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Senior leaders from across U.S. Army Europe spent a day last week hearing from four experts on the dynamics of acquaintance rape, far and away the most frequent sort of rape in the military and civilian life. The seminar, which was closed to the media, was part of a new Army campaign to prevent sexual assault by educating male soldiers to include women in a "band of brothers and sisters," and vow to protect rather than exploit them.
Senior leaders from across U.S. Army Europe spent a day last week hearing from four experts on the dynamics of acquaintance rape, far and away the most frequent sort of rape in the military and civilian life. The seminar, which was closed to the media, was part of a new Army campaign to prevent sexual assault by educating male soldiers to include women in a "band of brothers and sisters," and vow to protect rather than exploit them. (Nancy Montgomery / S&S)

In 2002, psychologist David Lisak published a study surveying 1,882 men. Regular men. Non-felons.

Average age, 28, all employed and attending college part time. The study, they were told, was on life experiences, including sexual experiences.

Questions included: Have you ever had sexual intercourse with an adult when they didn’t want to because you used physical force (twisting their arm, holding them down, etc.) if they didn’t want to cooperate?

In that survey, 120 men described behavior amounting to the legal definition of rape — in 483 rapes of women they knew. More than that said they had attempted. Not one was reported.

Of the 120 men, 44 committed rape once. But 76 men committed 439 rapes, an average of nearly six rapes per man, according to Lisak.

These are "the undetected rapists" — predators — that Lisak says comprise about 4 percent to 6 percent of the male population, who account for the vast majority of rapes, and are rarely caught or punished.

His research and that of other social scientists over the past 20 years has revealed common characteristics in men who rape women they know or meet at a bar or party:

They are adept at identifying likely, vulnerable victims.They plan their attacks, using sophisticated strategies to groom their victims for attack, and to isolate them physically.They use "instrumental" not gratuitous violence; exhibit strong impulse control and use only as much violence as is needed to terrify and coerce their victims into submission.They use power, control, manipulation and threats — backed up by physical force, and almost never resort to weapons such as knives or guns.They use alcohol deliberately to render victims more vulnerable to attack, or completely unconscious.Lisak’s work is "the gold standard," said Elizabeth Joyce at the National Center for Victims of Crime in Washington, D.C. "He’s contributed a great deal to understanding how hard it is to ‘typecast’ rapists," she wrote in an e-mail. "To think that a ‘clean-cut, nice young man’ in your college class (or your military unit) might be plotting to drug and sexually assault you! That’s not what most people expect."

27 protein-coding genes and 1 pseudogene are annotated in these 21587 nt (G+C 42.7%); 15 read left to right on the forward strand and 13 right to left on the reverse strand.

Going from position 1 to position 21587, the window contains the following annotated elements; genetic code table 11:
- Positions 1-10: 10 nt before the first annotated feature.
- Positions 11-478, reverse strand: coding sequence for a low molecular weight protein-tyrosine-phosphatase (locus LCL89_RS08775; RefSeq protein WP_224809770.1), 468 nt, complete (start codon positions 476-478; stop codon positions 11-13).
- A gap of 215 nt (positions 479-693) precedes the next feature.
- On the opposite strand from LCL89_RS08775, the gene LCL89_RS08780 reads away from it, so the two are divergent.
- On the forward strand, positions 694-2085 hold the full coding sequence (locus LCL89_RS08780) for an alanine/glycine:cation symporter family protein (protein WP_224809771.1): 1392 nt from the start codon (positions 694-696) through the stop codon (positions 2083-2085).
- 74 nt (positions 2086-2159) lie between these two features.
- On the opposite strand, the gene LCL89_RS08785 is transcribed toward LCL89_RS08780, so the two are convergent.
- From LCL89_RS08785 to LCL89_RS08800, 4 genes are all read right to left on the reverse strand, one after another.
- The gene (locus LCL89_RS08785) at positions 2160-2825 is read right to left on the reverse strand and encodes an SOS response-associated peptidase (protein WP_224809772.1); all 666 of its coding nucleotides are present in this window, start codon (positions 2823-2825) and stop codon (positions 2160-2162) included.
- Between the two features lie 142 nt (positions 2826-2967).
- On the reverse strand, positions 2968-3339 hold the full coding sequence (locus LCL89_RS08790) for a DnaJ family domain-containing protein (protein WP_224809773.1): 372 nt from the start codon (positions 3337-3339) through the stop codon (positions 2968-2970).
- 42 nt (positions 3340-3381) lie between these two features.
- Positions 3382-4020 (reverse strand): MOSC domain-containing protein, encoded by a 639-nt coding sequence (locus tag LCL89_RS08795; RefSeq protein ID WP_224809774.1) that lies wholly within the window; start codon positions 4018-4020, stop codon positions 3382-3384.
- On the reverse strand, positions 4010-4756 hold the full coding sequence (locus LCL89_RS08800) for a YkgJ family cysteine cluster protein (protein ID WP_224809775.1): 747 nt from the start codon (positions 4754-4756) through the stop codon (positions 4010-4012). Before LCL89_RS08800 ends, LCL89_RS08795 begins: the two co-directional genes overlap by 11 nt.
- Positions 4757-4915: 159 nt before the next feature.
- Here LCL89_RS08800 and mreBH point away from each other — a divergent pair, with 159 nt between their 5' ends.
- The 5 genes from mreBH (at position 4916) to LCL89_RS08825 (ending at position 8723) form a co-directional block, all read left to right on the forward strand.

Lisak says undetected rapists are unlikely to be rehabilitated — just like knife-wielding stranger rapists — and must be incarcerated.

But he has also identified two types of third-party actors in non-stranger rape — who can, he says, be reached through education, and on whom the Air Force, and, now the Army, are focusing their attention.

"Facilitators" offer encouragement, reinforcing the rapists’ behavior. They may engage in sexual assault themselves in certain circumstances — a fraternity gang rape or two soldiers raping a woman who’s passed out — but do not become "entrenched in that behavior," according to a 2004 Air Force report assessing its sexual assault prevention and response, and to which Lisak was a major contributor. Lisak was enlisted by the Air Force after dozens of female Air Force Academy cadets in 2003 said that they had been raped, and that they were discouraged from reporting it by a pattern of retribution against cadets who did."Bystanders" are just that. They have knowledge of the event but fail to act to stop it.Lisak says prevention efforts should focus on "the far more numerous bystanders — men and women who are part of the social and cultural milieu in which rapes are spawned and who can be mobilized to identify perpetrators and intervene in high-risk situations."

"Maximum investment should be directed at facilitators and bystanders," the Air Force report said.

The Army is now following suit. Its new sexual assault prevention campaign is called "I. A. M. Strong": for intervene, act and motivate.

"When I recognize a threat to my fellow soldiers, I will have the personal courage to intervene and prevent sexual assault," a new brochure reads. "I am a warrior and a member of a team. I will intervene … We are American soldiers. Motivated to keep our fellow soldiers safe."

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